In a recent tweet, 29-year-old Pro-Bowler Demario Davis expressed, “there is nothing more precious than freedom.” Indeed. Freedom is precious, yet it is far from the reach of many American citizens. A man of great faith and wide influence, Davis uses his platform as an NFL player to shed light on injustices and to tell the people of Louisiana to VOTE on November 6th, 2018.
Davis’ perspective on freedom is fitting, as he advocates for people who are fighting for their lives in the criminal justice system. Being a Saints player, Davis now represents a state that has held a long term label for being the world’s prison capital. Nearly six years ago, The Times-Picayune reported, “among black men from New Orleans, one in 14 is behind bars; one in seven is either in prison, on parole or on probation. Crime rates in Louisiana are relatively high, but that does not begin to explain the state’s No. 1 ranking, year after year, in the percentage of residents it locks up.” In 2018, the rate of incarceration remains unyielding. Louisiana, now only second to Oklahoma, incarcerates 1,052 for every 100,000 citizens (the equivalent of 1 in 100 citizens). The state of Louisiana has also historically imprisoned black men at record setting rates. A 2017 review of Louisiana incarceration describes the conditions as such:
“Louisiana’s largest prison, Angola, currently holds 5000 inmates. The ACLU reported in 2013 that 95% of its prisoners are expected to die within the walls of Angola. In general, Louisiana sends people to prison for nonviolent offenses at rates higher than any other state in the country, and compounds the issue with long sentences, often times life without parole, according the ACLU report. Louisiana also incarcerates black people at disproportionate level and 65.4% of those serving life without parole are black.“
The Orleans Parish Prison Reform Coalition (OPPRC) lends confirmation to the need for bail reform, particularly in New Orleans. The OPPRC proposes a municipal bail reform ordinance for the reason, “too many people sit in jail simply because they are too poor to make their bond.” The topic of non-violent offenses is important. As mentioned previously, Louisiana sends people to prison for nonviolent offenses at higher rates than any other state. Many of those who are in Orleans Parish Prison are, in fact, charged with nonviolent offenses. According to OPPRC, 90 percent of people inside Orleans Parish Prison are awaiting their day in court (only 10% of people residing in the jail are actually convicted of a crime and serving the sentence). Nonviolent offenders who await their opportunity to defend their innocence do so under the confines of prison conditions. They are not granted a reasonable chance at bail; they are treated as guilty before they have gone to trial and been formally convicted. For many, the Louisiana system is such that you are guilty until proven guilty.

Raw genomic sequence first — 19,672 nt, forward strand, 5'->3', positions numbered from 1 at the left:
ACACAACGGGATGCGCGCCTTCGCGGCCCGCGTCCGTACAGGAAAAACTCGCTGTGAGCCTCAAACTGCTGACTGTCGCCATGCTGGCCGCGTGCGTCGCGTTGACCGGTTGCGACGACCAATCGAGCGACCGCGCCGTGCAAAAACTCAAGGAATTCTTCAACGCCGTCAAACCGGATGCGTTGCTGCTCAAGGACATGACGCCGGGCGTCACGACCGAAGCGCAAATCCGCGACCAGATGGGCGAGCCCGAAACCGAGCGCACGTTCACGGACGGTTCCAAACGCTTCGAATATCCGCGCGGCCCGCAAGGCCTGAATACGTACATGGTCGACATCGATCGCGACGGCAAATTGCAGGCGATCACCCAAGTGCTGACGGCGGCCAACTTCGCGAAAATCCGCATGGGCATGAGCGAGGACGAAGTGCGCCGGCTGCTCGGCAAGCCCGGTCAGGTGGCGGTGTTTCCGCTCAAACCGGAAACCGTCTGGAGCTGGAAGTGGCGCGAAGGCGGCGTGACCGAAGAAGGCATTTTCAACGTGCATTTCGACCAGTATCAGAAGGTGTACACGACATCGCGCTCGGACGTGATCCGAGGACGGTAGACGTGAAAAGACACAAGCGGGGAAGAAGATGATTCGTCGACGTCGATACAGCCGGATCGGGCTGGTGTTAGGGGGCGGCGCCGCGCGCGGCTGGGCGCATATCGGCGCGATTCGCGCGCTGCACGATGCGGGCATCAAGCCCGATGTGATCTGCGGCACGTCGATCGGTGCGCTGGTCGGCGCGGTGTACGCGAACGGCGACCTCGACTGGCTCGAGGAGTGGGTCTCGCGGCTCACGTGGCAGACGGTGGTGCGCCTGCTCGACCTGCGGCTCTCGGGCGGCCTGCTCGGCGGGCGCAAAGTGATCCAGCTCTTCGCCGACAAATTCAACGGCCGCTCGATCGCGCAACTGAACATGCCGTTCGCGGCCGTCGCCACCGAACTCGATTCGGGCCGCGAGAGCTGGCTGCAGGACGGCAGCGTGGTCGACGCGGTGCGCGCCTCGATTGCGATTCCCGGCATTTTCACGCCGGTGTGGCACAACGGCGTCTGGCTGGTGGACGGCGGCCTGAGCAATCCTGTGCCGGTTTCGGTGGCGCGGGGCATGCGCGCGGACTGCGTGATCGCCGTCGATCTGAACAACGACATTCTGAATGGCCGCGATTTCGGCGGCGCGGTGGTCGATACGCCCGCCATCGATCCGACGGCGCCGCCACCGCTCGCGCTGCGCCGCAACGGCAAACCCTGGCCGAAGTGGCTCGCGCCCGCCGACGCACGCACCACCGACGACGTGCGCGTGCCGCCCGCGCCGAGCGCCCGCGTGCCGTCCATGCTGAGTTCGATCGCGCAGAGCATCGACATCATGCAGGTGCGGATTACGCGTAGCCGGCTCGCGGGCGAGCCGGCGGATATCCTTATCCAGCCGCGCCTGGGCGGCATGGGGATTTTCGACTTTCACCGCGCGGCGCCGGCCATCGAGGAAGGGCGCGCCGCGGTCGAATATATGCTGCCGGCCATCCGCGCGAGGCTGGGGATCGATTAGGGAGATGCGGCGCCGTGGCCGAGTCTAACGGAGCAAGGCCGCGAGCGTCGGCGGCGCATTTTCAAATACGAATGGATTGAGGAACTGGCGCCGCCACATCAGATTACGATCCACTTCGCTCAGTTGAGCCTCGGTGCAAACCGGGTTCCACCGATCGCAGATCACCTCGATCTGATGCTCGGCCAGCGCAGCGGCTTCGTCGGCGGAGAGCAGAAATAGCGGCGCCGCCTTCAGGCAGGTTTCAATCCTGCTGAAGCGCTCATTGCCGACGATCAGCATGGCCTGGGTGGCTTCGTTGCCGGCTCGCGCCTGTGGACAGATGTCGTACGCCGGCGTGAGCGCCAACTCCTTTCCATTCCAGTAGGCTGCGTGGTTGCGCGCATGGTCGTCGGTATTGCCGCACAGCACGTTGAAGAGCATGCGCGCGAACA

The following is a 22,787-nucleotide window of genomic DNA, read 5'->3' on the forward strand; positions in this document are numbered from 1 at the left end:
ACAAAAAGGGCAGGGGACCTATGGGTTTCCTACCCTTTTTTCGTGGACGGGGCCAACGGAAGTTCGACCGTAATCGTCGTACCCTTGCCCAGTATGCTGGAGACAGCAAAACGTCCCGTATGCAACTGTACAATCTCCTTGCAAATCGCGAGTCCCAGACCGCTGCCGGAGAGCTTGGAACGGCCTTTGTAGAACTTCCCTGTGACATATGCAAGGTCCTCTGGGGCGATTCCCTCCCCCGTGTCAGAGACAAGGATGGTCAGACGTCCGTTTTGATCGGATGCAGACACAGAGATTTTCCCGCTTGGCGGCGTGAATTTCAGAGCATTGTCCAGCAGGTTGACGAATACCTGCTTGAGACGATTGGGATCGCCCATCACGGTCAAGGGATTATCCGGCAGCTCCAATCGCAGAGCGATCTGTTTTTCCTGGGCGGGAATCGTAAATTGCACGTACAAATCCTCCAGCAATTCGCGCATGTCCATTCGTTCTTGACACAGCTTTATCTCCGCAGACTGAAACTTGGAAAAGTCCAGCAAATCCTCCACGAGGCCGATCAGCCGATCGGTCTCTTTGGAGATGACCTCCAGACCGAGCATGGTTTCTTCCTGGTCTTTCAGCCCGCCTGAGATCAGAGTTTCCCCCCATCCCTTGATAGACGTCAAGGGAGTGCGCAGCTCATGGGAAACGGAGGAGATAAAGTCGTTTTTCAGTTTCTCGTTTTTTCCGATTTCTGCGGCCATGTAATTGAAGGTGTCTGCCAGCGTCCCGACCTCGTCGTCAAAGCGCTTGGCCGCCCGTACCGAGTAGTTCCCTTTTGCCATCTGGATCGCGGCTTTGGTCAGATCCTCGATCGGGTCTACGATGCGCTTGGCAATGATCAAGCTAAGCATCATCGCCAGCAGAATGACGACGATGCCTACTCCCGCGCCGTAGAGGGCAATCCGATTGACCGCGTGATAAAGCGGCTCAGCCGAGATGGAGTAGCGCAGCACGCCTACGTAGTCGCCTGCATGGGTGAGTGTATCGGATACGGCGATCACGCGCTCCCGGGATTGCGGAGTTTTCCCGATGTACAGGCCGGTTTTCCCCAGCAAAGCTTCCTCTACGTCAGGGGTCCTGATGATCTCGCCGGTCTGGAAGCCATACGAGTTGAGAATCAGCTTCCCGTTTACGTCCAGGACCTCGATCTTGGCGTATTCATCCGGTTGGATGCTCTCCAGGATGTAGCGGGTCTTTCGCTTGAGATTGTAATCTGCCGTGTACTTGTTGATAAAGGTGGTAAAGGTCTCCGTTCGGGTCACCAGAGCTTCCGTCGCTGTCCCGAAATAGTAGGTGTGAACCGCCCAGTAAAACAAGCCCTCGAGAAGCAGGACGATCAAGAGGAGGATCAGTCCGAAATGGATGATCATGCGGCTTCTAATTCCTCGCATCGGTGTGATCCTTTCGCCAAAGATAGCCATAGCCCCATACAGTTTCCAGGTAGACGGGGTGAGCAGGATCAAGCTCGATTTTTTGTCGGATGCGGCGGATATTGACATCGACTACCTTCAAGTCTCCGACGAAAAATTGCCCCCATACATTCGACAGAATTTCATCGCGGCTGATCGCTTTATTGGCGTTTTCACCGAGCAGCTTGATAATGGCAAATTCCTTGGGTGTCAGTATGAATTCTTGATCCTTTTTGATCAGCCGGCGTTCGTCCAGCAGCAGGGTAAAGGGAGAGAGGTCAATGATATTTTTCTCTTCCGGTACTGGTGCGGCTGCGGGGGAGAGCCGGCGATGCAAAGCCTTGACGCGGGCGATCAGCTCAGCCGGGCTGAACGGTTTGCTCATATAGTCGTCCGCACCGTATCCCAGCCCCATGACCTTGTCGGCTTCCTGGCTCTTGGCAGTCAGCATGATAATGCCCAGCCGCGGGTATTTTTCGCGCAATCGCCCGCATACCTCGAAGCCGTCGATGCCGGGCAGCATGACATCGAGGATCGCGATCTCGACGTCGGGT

The work of Demario Davis and the Players Coalition is to shed light on these injustices and advocate for reform. The following objectives outline their efforts:
- Contribute to change in local and state government policies through advocacy impacting criminal justice reform legislation
- Educate the public on social justice and racial equality issues directly impacting local communities
- Engage public participation towards solutions
A responsible husband and father, Demario Davis has remained committed to the rally for social equity. He recently received the “In Pursuit of Justice” award for his personal advocacy in criminal justice reform. He advises, “there can be no margin of error when making decisions regarding someone’s freedom.”
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